Early media coverage of bans on gas in new construction had chefs chiming in about their reluctance to switch. One voice of official dissent about Berkeley’s ban came from a group representing the restaurant industry. A column in the Los Angeles Times suggested that Asian restaurants, particularly those like Korean barbecue that use open flames, would suffer. (Korean barbecue usually uses propane, which is not being banned.)
And it’s not a cakewalk to virtuous cooking. America’s Test Kitchen, in a review of the pros and cons of induction cooking, notes that induction stovetops may need more frequent servicing than gas. Making sure your home’s electrical system can handle the stove is key, and not all cookware works — you might find yourself having to buy new pots and pans. People with pacemakers can’t use induction stoves, because they’re magnetic; instead, they would have to switch to a more basic electric stove. Also, until more electricity comes from renewables, cooking with induction won’t be living up to its full environmental promise.
Bans often have exemptions for restaurants, for better or for worse, says chef Galarza, who has started a small consultancy helping restaurants to navigate the laws and transition to electricity from gas. But as time has drawn on, voices from the food world arguing against induction have grown harder to find.
Dirt Candy, a Michelin-starred restaurant in New York City, “has always been all induction,” says Amanda Cohen, the chef and owner. The vegetarian landmark has its kitchen open to the dining room, and induction stoves, which produce no heat except for within the pots themselves, have saved the restaurant quite a lot on air conditioning bills. “On top of all that, I love cooking on induction. It’s fast, controlling the temperature is easy, cooks rarely burn themselves, and the surface is a breeze to clean. Sure, not having fire can be a bummer sometimes, but I wouldn’t trade my induction stoves for a few flames.”
Cynthia Graber, the host of the popular food podcast Gastropod, is installing an induction stove in her new home. “Many years ago I was a little dubious,” she says, “but I’ve tried them and love them.” In addition to the environmental benefits, she likes that the stoves can’t be left on accidentally, since taking the pot off stops the heat. “As my mom gets older, I told her I’d love for her to think of getting one in the future if she is able to age safely in her house — just for the safety implications.”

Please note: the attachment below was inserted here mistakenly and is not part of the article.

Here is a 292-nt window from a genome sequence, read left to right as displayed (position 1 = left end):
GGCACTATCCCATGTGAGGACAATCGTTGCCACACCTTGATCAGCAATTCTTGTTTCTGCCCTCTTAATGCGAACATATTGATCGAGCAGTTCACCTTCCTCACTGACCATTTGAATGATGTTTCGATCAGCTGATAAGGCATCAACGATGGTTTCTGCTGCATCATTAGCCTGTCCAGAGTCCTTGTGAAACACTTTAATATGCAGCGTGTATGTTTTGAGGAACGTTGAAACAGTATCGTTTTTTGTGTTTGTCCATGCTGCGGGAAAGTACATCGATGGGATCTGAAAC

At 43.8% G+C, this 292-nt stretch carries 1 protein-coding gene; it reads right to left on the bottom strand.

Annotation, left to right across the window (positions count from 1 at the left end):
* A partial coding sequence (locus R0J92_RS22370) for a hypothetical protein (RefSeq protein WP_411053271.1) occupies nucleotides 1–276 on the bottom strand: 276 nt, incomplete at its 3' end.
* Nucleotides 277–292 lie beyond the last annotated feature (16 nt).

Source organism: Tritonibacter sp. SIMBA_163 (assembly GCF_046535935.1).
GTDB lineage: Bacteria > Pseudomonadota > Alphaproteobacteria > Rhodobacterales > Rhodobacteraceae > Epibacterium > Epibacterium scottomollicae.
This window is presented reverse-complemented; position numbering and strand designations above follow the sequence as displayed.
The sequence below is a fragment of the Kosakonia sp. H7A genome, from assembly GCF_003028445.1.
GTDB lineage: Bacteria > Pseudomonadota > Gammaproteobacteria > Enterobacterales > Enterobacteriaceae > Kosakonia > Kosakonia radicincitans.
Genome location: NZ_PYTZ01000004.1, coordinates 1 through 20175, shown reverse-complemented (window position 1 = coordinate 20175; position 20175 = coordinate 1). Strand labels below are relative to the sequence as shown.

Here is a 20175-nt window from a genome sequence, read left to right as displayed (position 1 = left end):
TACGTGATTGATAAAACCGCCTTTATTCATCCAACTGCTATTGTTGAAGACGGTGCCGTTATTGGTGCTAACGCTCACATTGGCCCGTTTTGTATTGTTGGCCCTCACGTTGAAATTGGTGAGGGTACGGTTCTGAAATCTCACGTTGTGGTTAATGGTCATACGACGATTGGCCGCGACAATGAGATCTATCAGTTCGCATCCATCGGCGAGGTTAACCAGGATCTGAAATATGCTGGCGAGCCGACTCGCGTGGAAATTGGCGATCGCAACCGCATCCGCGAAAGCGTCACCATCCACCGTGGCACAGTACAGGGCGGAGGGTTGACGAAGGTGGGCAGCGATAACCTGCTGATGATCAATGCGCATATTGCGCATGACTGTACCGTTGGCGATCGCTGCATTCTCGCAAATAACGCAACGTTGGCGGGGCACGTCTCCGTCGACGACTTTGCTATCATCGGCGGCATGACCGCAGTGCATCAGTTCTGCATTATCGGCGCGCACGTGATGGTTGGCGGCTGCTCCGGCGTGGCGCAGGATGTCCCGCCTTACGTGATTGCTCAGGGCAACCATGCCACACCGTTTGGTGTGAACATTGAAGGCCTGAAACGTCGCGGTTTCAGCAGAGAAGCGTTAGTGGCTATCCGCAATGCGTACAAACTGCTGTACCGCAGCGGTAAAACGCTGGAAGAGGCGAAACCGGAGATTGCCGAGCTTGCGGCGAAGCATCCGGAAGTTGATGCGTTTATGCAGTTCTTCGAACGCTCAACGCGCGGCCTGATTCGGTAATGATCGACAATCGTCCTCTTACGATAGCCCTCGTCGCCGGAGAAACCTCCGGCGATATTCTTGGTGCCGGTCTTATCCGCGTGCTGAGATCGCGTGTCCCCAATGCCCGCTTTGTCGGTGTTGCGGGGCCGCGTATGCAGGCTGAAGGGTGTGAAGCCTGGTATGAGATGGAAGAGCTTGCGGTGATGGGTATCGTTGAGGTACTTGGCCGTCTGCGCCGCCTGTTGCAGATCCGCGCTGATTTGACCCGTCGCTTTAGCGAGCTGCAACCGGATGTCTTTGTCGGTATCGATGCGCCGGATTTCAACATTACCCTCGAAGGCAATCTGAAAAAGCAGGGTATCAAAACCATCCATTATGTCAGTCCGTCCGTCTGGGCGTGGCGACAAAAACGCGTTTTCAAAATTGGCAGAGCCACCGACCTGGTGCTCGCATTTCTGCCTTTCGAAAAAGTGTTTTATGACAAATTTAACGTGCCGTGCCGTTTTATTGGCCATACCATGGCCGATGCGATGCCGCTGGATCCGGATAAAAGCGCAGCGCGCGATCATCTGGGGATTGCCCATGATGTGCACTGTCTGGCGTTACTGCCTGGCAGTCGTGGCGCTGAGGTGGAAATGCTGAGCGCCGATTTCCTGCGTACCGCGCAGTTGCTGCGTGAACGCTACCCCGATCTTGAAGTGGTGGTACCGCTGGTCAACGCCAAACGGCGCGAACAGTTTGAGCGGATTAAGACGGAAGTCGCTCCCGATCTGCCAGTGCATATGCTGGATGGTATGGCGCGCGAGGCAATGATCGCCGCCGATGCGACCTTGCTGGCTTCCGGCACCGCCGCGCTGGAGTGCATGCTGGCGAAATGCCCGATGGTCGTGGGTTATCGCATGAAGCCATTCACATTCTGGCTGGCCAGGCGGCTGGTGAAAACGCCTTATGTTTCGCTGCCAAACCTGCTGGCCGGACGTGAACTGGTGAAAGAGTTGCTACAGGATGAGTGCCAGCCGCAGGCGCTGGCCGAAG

Long ago, gas was the new fuel on the block, replacing coal in American kitchens. That change made sense: Coal burns much dirtier, and natural gas was an improvement. Even so, some people resisted the end of the coal tradition, Galarza says, and he sometimes meets chefs who are similarly reluctant to give up gas. But he has found that most people, given the chance to mess around with an induction stove themselves, warm to it quickly. Literally: America’s Test Kitchen found that water that boiled in 12 minutes on a gas range boiled in only seven on induction.
There is also something a little weirdly magical about the technology. Galarza recalls giving a demonstration to a chapter of the American Culinary Federation and, noticing that his pan was spattering onto the gleaming black surface, laying down a towel between the pan and the burner to catch the spray. The food kept cooking, the towel didn’t catch fire, and no one in the audience could believe their eyes. “This towel isn’t magnetic!” Galarza pointed out, slightly taken aback at their reaction. But people wanted to come up and lay paper on the burner. Someone even laid down a $20 bill. “This is insane,” he remembers thinking. “But this is what captures your imagination.”
Veronique Greenwood is a science writer who contributes frequently to Ideas. Follow her on Twitter @vero_greenwood.